#8 Upgraded Transportation
posted on Sunday, January 1, 2017
“What makes this company different is the extra effort everyone is willing to give to get the work done,” said Clint Dickes, an owner-operator partner with Iowa Select Farms. “I call it the ‘daily grind’, but mean it in a positive way. When you have to get up and get out there in the dead of winter it becomes pretty clear there is nothing glamorous about load-outs, hauling pigs, scraping bedding, power washing trailers and fixing trucks. But I’d like to think those of us in transportation are truly cut out for this. It makes me feel good about helping people and be a part of something that makes me proud.”
Clint typically hauls market loads for Iowa Select Farms, but right now he’s stepped in to fill a spot hauling internal movements (nurseries to finishers and undoublestocking wean-to-finish barns) during the day. “Every time I see a different part of the transportation system I am blown away by all of moving pieces and people who keep this machine going,” said Clint.
To be exact, there are 175 people in the transportation services team including company and independent drivers, employees, and independent contractors, a department that exists for the sole purpose of safely moving animals between farms and to the packer. By the end of 2016, this team will have moved 11,500,000 animals, or 850 loads a week.
“One of thing things I’ve observed is that everyone here is willing to step up to get the work done,” said Clint. “Every day a hundred things can go wrong—a truck won’t start, a tire is bad, we get backed up at the plant, but the amazing thing is that people naturally step in and cover for one another and the pigs keep moving.”
By the numbers, the transportation team operates four sanitation centers for washing and drying the trucks and trailers, a maintenance shop and a fleet of 40 pick-ups and 50 gooseneck trailers, 38 tractors and 118 trailers.
The team provides transportation services to all 700 farms, moving breeding stock through phases of production, piglets from sow farms to nurseries, feeder pig from nurseries to finishers, and market hogs from finishers out to three different packer locations and several cull markets.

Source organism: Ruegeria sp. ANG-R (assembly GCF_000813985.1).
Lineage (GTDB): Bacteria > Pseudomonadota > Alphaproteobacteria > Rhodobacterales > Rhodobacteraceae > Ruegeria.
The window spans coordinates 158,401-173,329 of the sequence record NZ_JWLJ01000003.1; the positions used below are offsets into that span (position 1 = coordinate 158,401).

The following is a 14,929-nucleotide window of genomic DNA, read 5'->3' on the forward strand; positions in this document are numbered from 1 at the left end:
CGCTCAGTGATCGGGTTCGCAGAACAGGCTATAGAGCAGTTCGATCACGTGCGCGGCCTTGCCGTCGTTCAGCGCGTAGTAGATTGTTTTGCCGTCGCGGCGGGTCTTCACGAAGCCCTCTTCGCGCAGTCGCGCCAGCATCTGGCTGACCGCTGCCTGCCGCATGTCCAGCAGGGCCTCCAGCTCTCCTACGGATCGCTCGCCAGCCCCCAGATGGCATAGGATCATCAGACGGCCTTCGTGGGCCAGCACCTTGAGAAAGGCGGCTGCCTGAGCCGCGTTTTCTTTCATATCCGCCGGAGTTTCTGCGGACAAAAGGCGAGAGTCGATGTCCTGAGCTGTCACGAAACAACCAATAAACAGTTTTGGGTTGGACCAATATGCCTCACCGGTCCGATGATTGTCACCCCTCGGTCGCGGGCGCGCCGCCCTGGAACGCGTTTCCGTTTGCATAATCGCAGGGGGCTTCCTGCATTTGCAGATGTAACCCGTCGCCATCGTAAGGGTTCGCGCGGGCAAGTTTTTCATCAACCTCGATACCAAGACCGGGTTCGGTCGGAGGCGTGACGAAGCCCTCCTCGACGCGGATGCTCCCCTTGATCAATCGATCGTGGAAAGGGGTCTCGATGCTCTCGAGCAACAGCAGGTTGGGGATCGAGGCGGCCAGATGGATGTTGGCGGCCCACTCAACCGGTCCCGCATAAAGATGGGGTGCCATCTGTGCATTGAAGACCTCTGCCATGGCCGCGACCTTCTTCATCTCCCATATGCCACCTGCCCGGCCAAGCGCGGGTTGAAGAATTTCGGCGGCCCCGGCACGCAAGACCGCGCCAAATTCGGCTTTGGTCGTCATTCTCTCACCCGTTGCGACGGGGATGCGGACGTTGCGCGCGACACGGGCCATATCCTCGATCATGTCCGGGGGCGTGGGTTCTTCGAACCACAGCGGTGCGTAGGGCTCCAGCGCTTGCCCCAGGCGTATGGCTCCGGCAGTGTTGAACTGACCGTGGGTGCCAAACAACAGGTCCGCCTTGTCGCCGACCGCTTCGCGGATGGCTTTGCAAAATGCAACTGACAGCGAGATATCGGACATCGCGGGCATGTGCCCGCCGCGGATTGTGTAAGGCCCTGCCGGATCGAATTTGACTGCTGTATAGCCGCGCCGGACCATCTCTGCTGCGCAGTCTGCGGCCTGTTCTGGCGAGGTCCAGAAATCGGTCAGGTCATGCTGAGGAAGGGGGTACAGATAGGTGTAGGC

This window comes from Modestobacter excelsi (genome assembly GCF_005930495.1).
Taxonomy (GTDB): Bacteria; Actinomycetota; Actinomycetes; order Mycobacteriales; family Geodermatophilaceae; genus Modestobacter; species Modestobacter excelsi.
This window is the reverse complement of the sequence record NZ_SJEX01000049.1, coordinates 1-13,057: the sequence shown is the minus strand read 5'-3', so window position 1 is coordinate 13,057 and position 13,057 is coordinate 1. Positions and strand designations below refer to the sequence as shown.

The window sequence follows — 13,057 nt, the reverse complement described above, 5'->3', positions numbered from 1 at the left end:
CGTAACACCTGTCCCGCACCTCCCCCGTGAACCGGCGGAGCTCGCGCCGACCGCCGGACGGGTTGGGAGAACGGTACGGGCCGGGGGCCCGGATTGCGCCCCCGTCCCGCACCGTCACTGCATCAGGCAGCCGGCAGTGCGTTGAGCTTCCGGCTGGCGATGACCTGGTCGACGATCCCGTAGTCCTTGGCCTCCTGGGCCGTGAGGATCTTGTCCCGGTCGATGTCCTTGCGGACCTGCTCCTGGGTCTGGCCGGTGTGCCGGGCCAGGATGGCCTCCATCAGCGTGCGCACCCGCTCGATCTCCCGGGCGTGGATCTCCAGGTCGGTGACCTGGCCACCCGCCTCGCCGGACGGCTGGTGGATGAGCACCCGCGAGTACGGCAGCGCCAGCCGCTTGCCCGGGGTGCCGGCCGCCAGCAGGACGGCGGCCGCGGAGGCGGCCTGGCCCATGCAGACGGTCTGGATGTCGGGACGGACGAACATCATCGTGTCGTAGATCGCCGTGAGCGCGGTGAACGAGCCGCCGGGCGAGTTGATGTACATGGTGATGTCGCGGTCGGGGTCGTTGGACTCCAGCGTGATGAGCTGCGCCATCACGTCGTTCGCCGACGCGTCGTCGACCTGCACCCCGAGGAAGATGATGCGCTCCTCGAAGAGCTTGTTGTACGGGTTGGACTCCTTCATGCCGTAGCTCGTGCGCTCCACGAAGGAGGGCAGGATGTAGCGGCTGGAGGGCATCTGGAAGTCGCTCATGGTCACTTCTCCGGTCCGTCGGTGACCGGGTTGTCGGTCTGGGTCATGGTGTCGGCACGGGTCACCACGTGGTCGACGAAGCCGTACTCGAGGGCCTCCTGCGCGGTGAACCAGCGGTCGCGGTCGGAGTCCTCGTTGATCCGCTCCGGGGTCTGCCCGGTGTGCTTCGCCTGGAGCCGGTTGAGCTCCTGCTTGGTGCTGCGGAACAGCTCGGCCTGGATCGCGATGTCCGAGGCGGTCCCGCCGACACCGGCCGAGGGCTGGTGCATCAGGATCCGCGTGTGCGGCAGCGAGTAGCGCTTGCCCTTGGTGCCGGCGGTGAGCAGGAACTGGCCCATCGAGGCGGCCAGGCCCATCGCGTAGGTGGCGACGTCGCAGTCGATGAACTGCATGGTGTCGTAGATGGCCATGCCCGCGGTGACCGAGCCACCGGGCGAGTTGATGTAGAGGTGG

“It’s crazy to think there are so many pigs ready to go at one time,” said Adaam Conradi, an owner/operator from Allison, Iowa who hauls market loads for Iowa Select Farms, “I put in long days with my market hauls, but when I think about the effort it takes around logistics and all of the drivers, wash crews and load crews and I am just one guy with my 12 loads a week, it’s oftentimes hard to imagine.”
Owner/operators, like Adaam and Clint use their own tractors with company trailers to haul market hogs from the finishers to the packer, mostly at night. “The pay is really good for me and I like knowing I am building a business that can someday be passed along,” said Adaam. But being an owner/operator also carries risk that must be planned for, warns Adaam. “We need insurance policies and are accountable to make repairs, service the trucks and fix things that break, and this week had to replace my motor for $40,000.”
This year marked the year of small but steady improvements within the transportation system, making significant upgrades to retire older company-owned tractors and trailers, and transition to larger goosenecks and weaned trucks.
The transportation dispatch team also reorganized, offering 24/7 coverage and use of a new logistics software system to help create efficiencies. Internal processes and compensation arrangements were also simplified for employees and independent drivers.
“This entire production support team, whether it be Tier 1 drivers in southern Iowa, wean drivers in central Iowa, sanitation crews, market haulers or maintenance are part of one team driven towards our one goal of moving animals safety, efficiently and in a biosecure way,” said Ron Rush, Director of Transportation.
“Being a part of the billion-pound journey has been a good experience for me,” said Adaam. “It makes me feel good to take on another load when dispatch calls saying they need an extra hand, it’s something I can do to help everyone out.”
“I like being a part of the billion-pound journey because it’s something everyone is excited about, the work is rewarding and the people I work with care about me,” said Clint. “There are over-the-road hauling opportunities that pay more, but there comes a time in your life when being home becomes the most important thing to you, and that’s part of what makes pulling trailers for Iowa Select Farms a great place to be,” said Clint. “I’ve also had previous hauling jobs where nobody cared if I even made it home or did a quality job, and I’m done with that.”
With all but one of our farms located in Iowa, the majority of the hauls are within a few short hours of each other, allowing both employee and independent drivers one, two or three loads a day depending on the location, an advantage over transportation jobs that require multiple nights away from home.
“Right now there is nothing more important to me than my little girls, and if being a driver on this team means I’m home every day and being a part of important family events then I’ll take this great grind any day, said Clint.” #billionpounds
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